Our Labour family is broken with grief but Jo’s life was a demonstration against despair – Alison McGovern’s tribute to her friend

 

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The last time Jo and I were in the chamber of the House of Commons together we were asking about humanitarian aid to Syria. She leant over to me, and asked what question I would put to the minister. Assad’s war crimes, I whispered. You?

Outside parliament I knew Jo Cox as a formidable humanitarian, a leading light at Oxfam, working in the most dangerous places on the planet. I share her belief that children dying for want of peace or medicine is an outrage, no matter how many miles from here, and got to know her better once she joined the Parliamentary Labour Party last year.

In this brief exchange,we were just taking a moment to check that we were getting the absolute most impact out of the precious chance to question the Defence Secretary on Britain’s role in creating peace in the world. This is the part of politics most people don’t see. For all we bicker like cats and dogs, between and inside our tribes, we know that we are most successful when we are a team. Whatever it looks like, the fight against poverty and prejudice is bigger than all of us, and we only win when we pull together.

Inside parliament, Jo did what to some would be unthinkable. So strong was her passion for the cause of peace in Syria, she found unlikely allies in the Conservative party. Our Labour family may be broken with grief today, but I know that there are those on the Tory benches who will also be inconsolable. Jo worked with Andrew Mitchell and others to persuade the government to change their mind on Syrian refugees. Yesterday, George Osborne paid tribute to her, rightly acknowledging that she had made them think again.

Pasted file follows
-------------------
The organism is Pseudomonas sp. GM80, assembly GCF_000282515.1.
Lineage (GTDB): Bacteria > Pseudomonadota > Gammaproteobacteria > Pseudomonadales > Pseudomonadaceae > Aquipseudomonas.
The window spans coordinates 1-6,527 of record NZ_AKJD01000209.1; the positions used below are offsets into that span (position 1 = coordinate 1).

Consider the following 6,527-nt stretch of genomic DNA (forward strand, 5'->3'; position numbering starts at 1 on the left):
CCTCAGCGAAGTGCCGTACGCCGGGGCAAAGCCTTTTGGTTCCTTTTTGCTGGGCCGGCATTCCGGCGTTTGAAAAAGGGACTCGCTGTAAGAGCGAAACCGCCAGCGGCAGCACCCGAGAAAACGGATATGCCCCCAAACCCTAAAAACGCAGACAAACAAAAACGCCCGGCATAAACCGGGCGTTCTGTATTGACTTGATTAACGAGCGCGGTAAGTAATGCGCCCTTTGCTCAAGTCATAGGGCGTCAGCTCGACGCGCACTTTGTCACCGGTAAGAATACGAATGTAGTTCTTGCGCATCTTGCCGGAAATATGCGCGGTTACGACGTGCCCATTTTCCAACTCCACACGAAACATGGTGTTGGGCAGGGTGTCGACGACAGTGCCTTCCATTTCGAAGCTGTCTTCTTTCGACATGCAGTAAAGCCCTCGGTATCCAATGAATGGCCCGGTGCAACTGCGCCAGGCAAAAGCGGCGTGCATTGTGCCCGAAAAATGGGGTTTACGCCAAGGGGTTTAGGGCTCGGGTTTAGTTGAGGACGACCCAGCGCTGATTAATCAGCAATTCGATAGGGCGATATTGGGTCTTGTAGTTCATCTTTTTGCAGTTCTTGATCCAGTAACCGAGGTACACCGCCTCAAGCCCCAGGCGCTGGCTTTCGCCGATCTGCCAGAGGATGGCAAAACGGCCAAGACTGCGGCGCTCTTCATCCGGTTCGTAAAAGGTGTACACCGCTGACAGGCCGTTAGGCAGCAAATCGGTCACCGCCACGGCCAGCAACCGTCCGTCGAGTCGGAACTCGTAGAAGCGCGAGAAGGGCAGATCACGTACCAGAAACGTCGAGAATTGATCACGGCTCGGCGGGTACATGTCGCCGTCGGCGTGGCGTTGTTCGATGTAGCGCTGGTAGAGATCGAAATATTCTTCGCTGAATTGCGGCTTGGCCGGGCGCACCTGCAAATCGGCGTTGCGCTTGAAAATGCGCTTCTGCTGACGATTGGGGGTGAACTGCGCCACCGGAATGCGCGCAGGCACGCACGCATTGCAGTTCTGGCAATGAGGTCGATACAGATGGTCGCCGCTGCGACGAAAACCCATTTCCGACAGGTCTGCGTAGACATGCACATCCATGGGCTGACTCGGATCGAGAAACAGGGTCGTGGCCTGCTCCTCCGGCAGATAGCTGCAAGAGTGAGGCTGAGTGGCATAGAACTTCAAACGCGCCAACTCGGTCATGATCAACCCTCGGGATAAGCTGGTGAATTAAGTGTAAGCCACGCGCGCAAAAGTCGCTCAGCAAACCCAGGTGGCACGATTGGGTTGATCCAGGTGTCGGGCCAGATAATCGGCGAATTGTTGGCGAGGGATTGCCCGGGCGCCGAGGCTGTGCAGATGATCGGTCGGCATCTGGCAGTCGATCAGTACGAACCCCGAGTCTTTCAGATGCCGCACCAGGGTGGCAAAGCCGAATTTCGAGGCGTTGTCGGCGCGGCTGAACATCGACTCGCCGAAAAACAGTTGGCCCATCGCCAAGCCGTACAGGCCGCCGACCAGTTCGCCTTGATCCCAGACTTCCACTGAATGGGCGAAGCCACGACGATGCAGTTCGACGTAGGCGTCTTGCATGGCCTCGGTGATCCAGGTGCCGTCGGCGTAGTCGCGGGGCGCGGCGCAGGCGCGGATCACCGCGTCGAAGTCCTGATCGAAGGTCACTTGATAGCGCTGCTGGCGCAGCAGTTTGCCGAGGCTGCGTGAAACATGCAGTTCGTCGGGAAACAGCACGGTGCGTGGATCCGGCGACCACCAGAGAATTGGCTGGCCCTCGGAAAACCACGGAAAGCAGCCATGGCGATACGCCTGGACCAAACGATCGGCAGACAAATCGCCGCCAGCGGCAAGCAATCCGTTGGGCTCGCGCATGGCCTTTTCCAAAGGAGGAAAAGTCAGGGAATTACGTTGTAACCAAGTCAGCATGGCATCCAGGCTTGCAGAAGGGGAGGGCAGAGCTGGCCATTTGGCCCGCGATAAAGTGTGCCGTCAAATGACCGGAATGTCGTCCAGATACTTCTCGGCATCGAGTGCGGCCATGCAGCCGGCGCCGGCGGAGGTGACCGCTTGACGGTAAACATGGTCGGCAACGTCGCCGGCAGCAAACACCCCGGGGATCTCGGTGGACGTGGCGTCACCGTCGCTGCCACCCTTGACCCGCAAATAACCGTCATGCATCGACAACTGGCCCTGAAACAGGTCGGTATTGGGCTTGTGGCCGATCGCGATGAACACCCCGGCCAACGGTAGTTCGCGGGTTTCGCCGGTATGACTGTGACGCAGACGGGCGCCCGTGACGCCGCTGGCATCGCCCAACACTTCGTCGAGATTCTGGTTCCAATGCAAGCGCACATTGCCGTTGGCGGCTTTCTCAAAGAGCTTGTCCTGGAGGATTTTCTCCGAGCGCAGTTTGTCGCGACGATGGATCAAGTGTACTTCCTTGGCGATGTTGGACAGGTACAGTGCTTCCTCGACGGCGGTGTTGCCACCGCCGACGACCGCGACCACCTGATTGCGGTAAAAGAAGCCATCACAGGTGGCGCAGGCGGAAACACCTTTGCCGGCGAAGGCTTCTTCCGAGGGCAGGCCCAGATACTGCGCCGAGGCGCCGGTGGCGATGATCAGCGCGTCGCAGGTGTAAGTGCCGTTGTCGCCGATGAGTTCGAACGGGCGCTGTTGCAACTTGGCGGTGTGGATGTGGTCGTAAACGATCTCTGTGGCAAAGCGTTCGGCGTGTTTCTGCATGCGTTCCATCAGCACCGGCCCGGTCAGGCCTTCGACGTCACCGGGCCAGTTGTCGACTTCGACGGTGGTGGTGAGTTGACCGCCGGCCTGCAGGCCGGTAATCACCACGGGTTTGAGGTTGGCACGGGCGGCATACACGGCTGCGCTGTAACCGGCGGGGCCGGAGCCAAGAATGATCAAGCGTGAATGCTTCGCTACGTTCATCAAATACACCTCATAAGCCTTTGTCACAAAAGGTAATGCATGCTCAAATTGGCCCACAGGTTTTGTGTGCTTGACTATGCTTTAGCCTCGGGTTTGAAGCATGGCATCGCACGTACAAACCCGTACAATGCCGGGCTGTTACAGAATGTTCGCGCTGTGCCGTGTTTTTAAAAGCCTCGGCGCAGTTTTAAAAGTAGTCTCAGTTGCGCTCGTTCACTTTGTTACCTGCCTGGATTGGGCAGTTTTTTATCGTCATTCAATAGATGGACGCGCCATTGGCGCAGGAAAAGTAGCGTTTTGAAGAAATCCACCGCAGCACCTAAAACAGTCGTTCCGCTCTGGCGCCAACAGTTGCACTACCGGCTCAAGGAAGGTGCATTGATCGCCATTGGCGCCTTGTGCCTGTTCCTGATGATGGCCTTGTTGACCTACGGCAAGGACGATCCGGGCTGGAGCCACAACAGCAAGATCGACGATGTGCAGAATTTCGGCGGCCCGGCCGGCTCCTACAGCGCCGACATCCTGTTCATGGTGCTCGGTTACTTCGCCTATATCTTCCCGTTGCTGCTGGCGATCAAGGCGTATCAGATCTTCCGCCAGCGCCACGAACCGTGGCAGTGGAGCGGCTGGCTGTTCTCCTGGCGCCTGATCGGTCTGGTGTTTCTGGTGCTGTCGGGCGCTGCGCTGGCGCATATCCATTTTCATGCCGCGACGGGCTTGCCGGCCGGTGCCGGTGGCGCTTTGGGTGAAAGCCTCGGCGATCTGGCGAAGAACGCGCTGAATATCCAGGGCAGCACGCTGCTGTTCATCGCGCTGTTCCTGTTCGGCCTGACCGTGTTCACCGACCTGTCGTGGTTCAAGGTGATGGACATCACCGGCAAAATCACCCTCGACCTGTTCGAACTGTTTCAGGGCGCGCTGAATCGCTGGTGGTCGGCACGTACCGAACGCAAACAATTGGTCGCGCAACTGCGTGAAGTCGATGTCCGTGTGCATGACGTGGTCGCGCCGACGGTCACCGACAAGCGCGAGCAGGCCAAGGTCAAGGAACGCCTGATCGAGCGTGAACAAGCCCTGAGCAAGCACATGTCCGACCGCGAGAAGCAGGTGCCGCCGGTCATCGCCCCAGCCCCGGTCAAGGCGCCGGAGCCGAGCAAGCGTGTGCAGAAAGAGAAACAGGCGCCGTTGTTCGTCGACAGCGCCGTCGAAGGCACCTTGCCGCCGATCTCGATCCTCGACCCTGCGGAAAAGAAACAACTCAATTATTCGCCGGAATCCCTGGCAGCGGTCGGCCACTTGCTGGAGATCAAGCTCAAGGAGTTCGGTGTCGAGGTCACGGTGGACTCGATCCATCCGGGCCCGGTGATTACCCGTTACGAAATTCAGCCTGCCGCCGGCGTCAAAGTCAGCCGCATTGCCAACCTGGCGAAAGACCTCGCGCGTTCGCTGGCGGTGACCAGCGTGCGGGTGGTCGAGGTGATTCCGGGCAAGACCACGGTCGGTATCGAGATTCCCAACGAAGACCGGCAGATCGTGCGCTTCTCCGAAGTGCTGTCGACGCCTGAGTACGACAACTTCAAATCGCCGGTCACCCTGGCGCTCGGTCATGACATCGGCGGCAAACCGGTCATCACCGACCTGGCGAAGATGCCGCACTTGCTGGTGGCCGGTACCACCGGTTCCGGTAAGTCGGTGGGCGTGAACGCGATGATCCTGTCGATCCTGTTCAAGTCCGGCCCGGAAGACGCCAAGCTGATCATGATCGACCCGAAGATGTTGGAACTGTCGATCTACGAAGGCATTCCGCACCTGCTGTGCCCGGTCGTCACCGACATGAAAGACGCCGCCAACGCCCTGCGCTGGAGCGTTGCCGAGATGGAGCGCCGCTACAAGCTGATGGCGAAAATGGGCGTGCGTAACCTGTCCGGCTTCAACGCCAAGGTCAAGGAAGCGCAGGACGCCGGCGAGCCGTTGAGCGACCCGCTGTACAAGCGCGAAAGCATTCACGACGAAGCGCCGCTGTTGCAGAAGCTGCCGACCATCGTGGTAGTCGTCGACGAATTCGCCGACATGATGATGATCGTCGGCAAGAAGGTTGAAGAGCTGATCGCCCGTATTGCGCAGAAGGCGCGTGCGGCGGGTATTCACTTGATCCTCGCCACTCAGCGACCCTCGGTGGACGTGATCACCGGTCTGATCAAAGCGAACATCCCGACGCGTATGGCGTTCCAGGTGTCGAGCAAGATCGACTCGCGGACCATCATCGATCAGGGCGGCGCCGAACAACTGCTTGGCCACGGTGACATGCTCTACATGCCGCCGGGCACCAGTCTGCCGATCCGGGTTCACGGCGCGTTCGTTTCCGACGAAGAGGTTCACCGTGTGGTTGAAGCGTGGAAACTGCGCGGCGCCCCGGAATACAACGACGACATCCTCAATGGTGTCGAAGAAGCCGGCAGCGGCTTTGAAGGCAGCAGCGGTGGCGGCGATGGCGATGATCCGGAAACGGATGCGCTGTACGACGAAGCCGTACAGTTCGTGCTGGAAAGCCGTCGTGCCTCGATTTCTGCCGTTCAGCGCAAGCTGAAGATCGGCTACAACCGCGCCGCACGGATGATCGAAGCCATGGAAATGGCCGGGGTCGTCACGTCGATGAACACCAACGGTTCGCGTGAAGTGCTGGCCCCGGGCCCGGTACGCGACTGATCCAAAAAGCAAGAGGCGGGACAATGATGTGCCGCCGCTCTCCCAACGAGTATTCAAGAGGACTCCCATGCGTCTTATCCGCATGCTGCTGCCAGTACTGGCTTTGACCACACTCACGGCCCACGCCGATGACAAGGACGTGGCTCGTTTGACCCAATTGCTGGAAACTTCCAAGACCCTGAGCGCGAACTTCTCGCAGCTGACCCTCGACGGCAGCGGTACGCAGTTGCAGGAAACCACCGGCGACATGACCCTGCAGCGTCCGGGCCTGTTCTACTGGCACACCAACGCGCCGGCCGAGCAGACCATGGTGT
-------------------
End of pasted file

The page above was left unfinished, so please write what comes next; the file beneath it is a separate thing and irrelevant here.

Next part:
Jo’s legacy must be her beautiful children, who I know all will be thinking of today, and also the ideas she believed in. Her maiden speech took on the difference that some provoke for political gain and stated that truth we all know in our hearts: there is more that unites us than divides us. Our task now is to make that vision a practical reality in Britain. We cannot just stand by as cheap populism exploits fear.

For all of us who believe that people are human first, and everything else second, the world can sometimes seem a bewildering, frustrating place, where self-interest seems to march on, and altruism lags behind.

But Jo’s example – however much I want to despair today and scream out for the world to stop – is a demonstration against despair. She believed in a country where even our political opponents can be persuaded if we work hard enough. And she not only believed in it, she saw that it got done.

Prejudice, hatred, anger, and fear lead us down a path that will never succeed. Believing in the goodness of others and in our responsibility to take care of each other will get us through. These are difficult days. But the next week must be about one thing more than any other: love.

Clever, funny, sharp, dedicated, Jo. I will never forget your beautiful smile. We mourn your loss, yet know that all you stood for is unbreakable. We promise to stand up, even though we are broken. We promise that we will never be cowed by hate.

We promise to carry on. Love doesn’t die.

Jo Cox MP

Batley and Spen

1974-2016

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